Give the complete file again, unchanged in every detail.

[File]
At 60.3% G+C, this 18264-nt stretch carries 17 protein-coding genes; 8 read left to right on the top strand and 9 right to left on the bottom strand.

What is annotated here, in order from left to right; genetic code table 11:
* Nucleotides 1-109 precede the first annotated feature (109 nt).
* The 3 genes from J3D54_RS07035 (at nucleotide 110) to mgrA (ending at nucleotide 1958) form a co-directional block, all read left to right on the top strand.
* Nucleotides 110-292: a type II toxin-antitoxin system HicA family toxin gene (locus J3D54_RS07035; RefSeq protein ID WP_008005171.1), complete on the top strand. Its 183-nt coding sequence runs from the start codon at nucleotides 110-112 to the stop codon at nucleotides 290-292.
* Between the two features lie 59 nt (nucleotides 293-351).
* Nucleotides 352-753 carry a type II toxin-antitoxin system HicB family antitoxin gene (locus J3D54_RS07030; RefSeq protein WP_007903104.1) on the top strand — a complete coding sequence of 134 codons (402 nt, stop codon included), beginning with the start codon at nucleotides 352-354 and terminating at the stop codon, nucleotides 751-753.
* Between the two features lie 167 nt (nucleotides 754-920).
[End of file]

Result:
At 60.3% G+C, this 18264-nt stretch carries 17 protein-coding genes; 8 read left to right on the top strand and 9 right to left on the bottom strand.

What is annotated here, in order from left to right; genetic code table 11:
* Nucleotides 1-109 precede the first annotated feature (109 nt).
* The 3 genes from J3D54_RS07035 (at nucleotide 110) to mgrA (ending at nucleotide 1958) form a co-directional block, all read left to right on the top strand.
* Nucleotides 110-292: a type II toxin-antitoxin system HicA family toxin gene (locus J3D54_RS07035; RefSeq protein ID WP_008005171.1), complete on the top strand. Its 183-nt coding sequence runs from the start codon at nucleotides 110-112 to the stop codon at nucleotides 290-292.
* Between the two features lie 59 nt (nucleotides 293-351).
* Nucleotides 352-753 carry a type II toxin-antitoxin system HicB family antitoxin gene (locus J3D54_RS07030; RefSeq protein WP_007903104.1) on the top strand — a complete coding sequence of 134 codons (402 nt, stop codon included), beginning with the start codon at nucleotides 352-354 and terminating at the stop codon, nucleotides 751-753.
* Between the two features lie 167 nt (nucleotides 754-920).